Observations On The Correlation Between Gold Price And Rates... Or The Complete Lack Thereof

One of the specious and false memes circulating among the faux-punditry, which is undoubtedly based on a few months worth of amateur observations, is that gold is supposed to correlate inversely with interest rates. Presumably the logic goes something like this: instead of buying gold, it makes more sense to take one's money and buy $4.99 grande lattes, as it will be $6.99 tomorrow. So sell now. Fair enough, and on the surface this almost makes sense. Too bad it is completely wrong. If those same people who base their observations on one quarter of a business cycle maybe had the tools to extend their analysis a little further back, they would find that gold correlates with 10 year rates... in absolutely no way (with one very notable exception).

Exhibit A: Correlation plot between gold and the 10 Year since 1980.

Exhibit B: Tabular correlation between gold and the 10 Year: not the correlation coefficient.

Exhibit C: And just to confirm, there is no correlation between gold and stocks either.

Why start at 1980 one may ask? Great question. Because going just a little back shows the one true outlier to our statement... And the one that totally blows the opposing argument out of the water. To wit: when 10 year rates exploded in the end of 1979 and early 1980, and only the last minute intervention by Paul Volcker prevent an all out out of control inflationary episode (when the 10 Year moved from 9% to 13.% in 6 months), gold...doubled, and hit its all time inflation adjusted prices of over $800/ounce. In other words, a surge in rates resulted in the biggest break out in gold in history.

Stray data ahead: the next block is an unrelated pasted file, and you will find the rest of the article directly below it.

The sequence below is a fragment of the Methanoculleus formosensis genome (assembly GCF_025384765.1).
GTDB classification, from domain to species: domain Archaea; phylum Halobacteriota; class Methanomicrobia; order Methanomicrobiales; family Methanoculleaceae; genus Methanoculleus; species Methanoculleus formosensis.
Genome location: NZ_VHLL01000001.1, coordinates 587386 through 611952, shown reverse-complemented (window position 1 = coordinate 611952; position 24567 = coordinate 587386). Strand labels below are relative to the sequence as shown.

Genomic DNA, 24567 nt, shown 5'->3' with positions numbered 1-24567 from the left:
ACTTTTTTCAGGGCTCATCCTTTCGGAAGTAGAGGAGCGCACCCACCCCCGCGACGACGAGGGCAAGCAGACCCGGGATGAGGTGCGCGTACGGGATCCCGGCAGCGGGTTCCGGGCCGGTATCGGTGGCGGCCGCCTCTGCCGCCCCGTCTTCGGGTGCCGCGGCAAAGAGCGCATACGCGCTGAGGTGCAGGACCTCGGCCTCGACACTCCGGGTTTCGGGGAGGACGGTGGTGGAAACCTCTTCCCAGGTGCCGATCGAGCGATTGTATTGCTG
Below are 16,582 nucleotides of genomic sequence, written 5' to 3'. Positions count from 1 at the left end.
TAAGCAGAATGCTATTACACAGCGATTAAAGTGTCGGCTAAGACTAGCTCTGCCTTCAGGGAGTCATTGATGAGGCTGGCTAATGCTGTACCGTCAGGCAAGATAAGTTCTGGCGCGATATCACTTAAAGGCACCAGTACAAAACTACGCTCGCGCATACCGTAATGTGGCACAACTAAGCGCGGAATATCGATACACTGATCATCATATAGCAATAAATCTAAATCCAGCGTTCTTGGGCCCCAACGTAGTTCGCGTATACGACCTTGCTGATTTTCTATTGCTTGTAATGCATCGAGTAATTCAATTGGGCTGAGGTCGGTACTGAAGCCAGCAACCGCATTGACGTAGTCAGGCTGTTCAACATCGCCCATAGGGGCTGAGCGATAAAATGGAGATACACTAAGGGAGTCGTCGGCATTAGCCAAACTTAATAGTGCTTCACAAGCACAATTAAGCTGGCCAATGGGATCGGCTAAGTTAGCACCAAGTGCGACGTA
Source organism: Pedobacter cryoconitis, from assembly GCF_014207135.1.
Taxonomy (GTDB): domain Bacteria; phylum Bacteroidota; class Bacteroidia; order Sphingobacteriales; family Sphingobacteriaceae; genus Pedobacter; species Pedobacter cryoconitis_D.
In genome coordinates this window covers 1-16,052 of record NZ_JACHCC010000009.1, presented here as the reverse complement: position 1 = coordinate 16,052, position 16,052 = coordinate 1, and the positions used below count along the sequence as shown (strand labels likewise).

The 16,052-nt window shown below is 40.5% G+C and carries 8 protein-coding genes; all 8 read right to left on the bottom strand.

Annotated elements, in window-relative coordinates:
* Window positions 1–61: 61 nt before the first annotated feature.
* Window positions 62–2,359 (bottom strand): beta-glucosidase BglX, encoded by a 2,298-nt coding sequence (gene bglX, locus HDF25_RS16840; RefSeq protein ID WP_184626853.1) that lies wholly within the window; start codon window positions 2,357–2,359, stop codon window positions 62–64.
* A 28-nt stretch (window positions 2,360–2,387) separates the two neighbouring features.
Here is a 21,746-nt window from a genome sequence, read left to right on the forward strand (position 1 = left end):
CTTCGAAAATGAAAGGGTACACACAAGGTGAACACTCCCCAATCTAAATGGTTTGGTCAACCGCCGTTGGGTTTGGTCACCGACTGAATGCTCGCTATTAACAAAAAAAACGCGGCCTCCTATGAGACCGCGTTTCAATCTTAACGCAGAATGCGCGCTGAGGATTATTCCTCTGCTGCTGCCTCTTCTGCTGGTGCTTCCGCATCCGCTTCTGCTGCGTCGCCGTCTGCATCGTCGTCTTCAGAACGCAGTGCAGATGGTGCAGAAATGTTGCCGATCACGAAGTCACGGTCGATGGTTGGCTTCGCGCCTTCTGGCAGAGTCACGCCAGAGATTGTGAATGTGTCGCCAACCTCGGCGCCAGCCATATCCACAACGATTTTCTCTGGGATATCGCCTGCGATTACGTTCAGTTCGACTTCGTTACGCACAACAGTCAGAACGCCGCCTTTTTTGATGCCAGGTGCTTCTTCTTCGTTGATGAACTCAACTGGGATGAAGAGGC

Gold price in 1980:

And 10 Year rates in 1980:

So hopefully this will end all debate over how the price of gold correlates with rates. It doesn't. What it does correlate with, is the propensity of the US economy to go down the shitter, and will certainly surge in a comparable demonstration of a self-imposed gold standard by the time the bond vigilantes come to the conclusion that it is time to redecorate the living room furniture. Ironically, the only thing that can crash the price of gold is if Bernanke, just like Volcker before him, does the right thing, and proceeds with the biggest tightening episode in recent US history. Everything else is smoke and spurious correlation (as for the probability of Bernanke tightening, that is worth another zero-word post altogether).